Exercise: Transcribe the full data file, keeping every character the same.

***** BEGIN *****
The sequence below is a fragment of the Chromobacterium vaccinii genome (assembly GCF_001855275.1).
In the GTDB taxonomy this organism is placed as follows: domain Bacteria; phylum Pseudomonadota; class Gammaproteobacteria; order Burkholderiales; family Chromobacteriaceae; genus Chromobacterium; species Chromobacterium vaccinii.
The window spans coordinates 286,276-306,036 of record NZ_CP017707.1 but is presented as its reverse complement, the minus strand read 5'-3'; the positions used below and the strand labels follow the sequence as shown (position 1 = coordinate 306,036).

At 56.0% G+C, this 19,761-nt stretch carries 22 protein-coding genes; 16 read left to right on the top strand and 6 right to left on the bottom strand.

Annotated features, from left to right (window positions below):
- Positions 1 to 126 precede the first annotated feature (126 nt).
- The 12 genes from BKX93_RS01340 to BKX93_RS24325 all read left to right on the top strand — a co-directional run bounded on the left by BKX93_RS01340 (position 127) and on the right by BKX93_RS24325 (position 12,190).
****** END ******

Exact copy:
The sequence below is a fragment of the Chromobacterium vaccinii genome (assembly GCF_001855275.1).
In the GTDB taxonomy this organism is placed as follows: domain Bacteria; phylum Pseudomonadota; class Gammaproteobacteria; order Burkholderiales; family Chromobacteriaceae; genus Chromobacterium; species Chromobacterium vaccinii.
The window spans coordinates 286,276-306,036 of record NZ_CP017707.1 but is presented as its reverse complement, the minus strand read 5'-3'; the positions used below and the strand labels follow the sequence as shown (position 1 = coordinate 306,036).

At 56.0% G+C, this 19,761-nt stretch carries 22 protein-coding genes; 16 read left to right on the top strand and 6 right to left on the bottom strand.

Annotated features, from left to right (window positions below):
- Positions 1 to 126 precede the first annotated feature (126 nt).
- The 12 genes from BKX93_RS01340 to BKX93_RS24325 all read left to right on the top strand — a co-directional run bounded on the left by BKX93_RS01340 (position 127) and on the right by BKX93_RS24325 (position 12,190).